President Donald Trump's campaign stops in Minden and Henderson over the weekend stirred excitement among his political base and controversy for what some considered a lack of attention to coronavirus precautions,
But could his visits be a sign that Nevada, a Democratic blue state in recent years, is really in play in November?
Pres. Trump lost the state to Hillary Clinton in 2016, but he did keep it competitive.
"It's an old story but it is really all about turnout," said State of Nevada contributor John L. Smith, "With 1.9 million registered voters in the state - not all of those folks vote, of course - 730,000 plus Democrats, 610,000 or so Republicans and another 460,000 registered non-partisans as of August, according to the Secretary of State. Those are the numbers generally, but this race, according to the New York Times, is within 4 points."
Smith said the two campaign stops by the president helped to fundraise for the Nevada GOP, but they also showed a level of enthusiasm and energy for the president.
"In many ways, it was successful as outrageous as it was for those who want to follow best medical practices to try to reopen businesses in the state and protect the health and safety of Nevadans," he said.
Gov. Steve Sisolak has been vocal about his opposition to President Trump's rallies, calling the president's actions "reckless and selfish."
Smith said Gov. Sisolak spends almost every waking hour looking at how to fight the pandemic in Nevada and asking difficult questions about how to return to normal life safely.
Besides the safety and health issues, there is also a political issue, Smith said.
"In my mind, I don't think Donald Trump is running against Joe Biden in Nevada. I think it's clearly a strategy of Donald Trump is running against Steve Sisolak," he said, "The presidential campaign in this state is very focused on the so-called 'King Sisolak' and taking away freedoms and hurting business and all of that. "
Besides that messaging, the president again brought up the possibility of fraud because of mail-in balloting in Nevada, Smith said.
"The Secretary of State, who is a Republican, has put out a fact sheet about voting and fraud issues and one look at that will tell you that this is a campaign strategy. This is isn't the truth and it's not factual, but that doesn't keep the president from firing up the base with that," he said.
The president's rally in Henderson was held at a warehouse for Xtreme Manufacturing, which is owned by Don Ahern. Smith said Ahern is not only a die-hard conservative but was also an early supporter of Trump when he first announced plans to run for president.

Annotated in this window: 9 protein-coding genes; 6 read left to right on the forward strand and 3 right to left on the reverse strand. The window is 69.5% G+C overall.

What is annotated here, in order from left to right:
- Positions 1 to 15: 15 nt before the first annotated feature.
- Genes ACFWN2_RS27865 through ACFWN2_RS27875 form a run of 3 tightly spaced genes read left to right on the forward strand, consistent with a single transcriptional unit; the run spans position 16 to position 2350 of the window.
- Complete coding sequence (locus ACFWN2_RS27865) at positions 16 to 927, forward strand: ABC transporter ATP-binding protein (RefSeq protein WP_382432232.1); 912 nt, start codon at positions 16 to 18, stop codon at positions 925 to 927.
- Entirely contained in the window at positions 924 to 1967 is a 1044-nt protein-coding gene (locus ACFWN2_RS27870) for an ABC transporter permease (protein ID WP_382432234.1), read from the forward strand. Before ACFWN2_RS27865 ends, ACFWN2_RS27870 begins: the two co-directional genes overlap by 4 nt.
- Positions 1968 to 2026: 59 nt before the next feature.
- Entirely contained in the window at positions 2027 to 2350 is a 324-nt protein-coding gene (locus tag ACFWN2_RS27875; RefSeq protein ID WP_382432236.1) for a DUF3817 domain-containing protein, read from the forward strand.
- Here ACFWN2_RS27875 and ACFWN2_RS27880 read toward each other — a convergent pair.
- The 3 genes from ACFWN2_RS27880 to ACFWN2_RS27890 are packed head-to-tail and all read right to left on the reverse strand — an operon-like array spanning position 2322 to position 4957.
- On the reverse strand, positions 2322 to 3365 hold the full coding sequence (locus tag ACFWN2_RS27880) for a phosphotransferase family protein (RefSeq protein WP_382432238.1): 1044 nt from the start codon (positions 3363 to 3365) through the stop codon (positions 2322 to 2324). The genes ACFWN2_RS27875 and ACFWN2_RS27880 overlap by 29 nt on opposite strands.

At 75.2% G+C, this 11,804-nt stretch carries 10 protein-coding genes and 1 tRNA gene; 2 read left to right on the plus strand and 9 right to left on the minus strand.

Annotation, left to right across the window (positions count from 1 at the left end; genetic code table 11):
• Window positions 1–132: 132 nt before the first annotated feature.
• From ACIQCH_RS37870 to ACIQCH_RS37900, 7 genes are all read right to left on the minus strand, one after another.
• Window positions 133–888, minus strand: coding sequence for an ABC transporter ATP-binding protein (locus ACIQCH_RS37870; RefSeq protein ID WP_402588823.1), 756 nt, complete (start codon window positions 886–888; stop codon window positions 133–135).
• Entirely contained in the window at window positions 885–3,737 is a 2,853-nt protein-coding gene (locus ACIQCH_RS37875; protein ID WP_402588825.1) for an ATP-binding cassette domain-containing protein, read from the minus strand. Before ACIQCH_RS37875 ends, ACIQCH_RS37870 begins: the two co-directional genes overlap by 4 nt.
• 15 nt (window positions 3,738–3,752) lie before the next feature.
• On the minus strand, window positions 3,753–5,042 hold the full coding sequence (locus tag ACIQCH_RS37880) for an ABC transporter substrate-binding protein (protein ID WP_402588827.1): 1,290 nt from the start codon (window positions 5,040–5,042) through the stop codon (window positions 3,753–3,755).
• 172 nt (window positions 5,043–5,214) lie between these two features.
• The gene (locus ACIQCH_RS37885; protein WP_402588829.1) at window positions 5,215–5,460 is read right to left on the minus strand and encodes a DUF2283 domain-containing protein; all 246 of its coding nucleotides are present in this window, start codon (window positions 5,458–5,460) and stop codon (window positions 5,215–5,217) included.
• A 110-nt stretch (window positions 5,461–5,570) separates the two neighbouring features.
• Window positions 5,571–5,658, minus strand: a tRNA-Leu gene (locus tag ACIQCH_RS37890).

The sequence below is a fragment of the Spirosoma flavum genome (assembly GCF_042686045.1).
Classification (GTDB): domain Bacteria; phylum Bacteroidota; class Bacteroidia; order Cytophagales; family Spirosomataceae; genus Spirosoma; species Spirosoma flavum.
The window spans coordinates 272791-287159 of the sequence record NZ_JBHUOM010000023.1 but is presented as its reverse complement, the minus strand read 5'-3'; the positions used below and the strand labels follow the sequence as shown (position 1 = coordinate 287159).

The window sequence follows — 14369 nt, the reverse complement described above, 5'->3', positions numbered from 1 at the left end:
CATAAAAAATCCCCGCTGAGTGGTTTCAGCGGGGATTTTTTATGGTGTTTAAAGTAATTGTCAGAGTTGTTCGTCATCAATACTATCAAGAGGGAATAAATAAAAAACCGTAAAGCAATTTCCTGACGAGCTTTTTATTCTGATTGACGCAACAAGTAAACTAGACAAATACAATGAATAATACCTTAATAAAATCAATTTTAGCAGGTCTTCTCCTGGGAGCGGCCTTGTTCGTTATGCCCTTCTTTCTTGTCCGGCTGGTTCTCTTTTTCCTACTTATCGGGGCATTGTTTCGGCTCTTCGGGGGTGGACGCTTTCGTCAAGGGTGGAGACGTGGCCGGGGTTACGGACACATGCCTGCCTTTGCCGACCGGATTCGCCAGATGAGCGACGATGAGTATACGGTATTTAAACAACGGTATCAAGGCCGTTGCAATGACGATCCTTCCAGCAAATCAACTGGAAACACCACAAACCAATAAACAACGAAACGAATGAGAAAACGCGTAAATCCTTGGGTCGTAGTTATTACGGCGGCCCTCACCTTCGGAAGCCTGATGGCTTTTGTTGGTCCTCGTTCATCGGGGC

"The interesting thing about it, and this is something that Jon Ralston of the Nevada Independent pointed out first, on the company's website they talk about COVID-19 best practices, how to stay safe, and clearly, they violated their own practices in filling the room up with people who were mostly not wearing masks and not practicing social distancing," he said.
Smith said there may be a price to pay for holding a rally at the warehouse. The Associated Press reported the City of Henderson is fining the venue owner $3,000 for violating coronavirus orders.
"Meanwhile, that group has already gotten together, and if you believe that COVID spreads as the scientists and medical experts do, that means that some people probably took it home with them," he said, "You just have to hope for the best because good sense isn't always prevailing."
Besides the two rallies, the president also held a "Latinos for Trump" roundtable at Treasure Island.
"As a pro-life candidate, I don't want to broad-brush one group, but many Latinos are pro-life, and so, there are inroads to make - if you're willing to do the work that it takes," Smith said.
He said, behind the scenes, the campaign is likely putting money into wooing Latino voters to President Trump because his opponent is substantially ahead with Latino voters.
"According to one number I saw, [Biden] is over 60 percent with Latinos, but that's not as high a percentage as others have enjoyed," he said, "And so, there is that issue, potentially, that Biden will have to work on."
Smith said the Latino voting bloc is a substantial one for Nevada Democrats.
On President Trump's base and his response to COVID-19:
"It is clear to me at this point, after attending Trump rallies in the past, that the base does not [care]," Smith said.
Smith said that part of the president's base believes the coronavirus response has to do with individual freedom. Other people don't believe that the virus is real or more like a common cold - like the president promoted it to be early in the pandemic.
"This is a very big issue for Democrats," he said, "And I think it has to play to the president's detriment to nonpartisans with people who are in the middle who aren't identifying as hardcore supporters of one political party or another. That is a big part of the Nevada vote."
Smith said, in the end, it could be difficult for the Trump campaign to overcome the president's voice on tape talking to renowned journalist Bob Woodward about how he downplayed the virus.
On the Trump campaign in Nevada:
Smith said in the last few months and weeks of the presidential campaign the president's team will continue to hammer home the idea of Trump vs. Gov. Steve Sisolak in Nevada.
"Biden is harder to hit," he said, "The Obama/Biden ticket won twice in Nevada, and so, Biden has a lot of friends here. He's going to need a lot more enthusiasm probably to ensure victory."
John L. Smith, contributor
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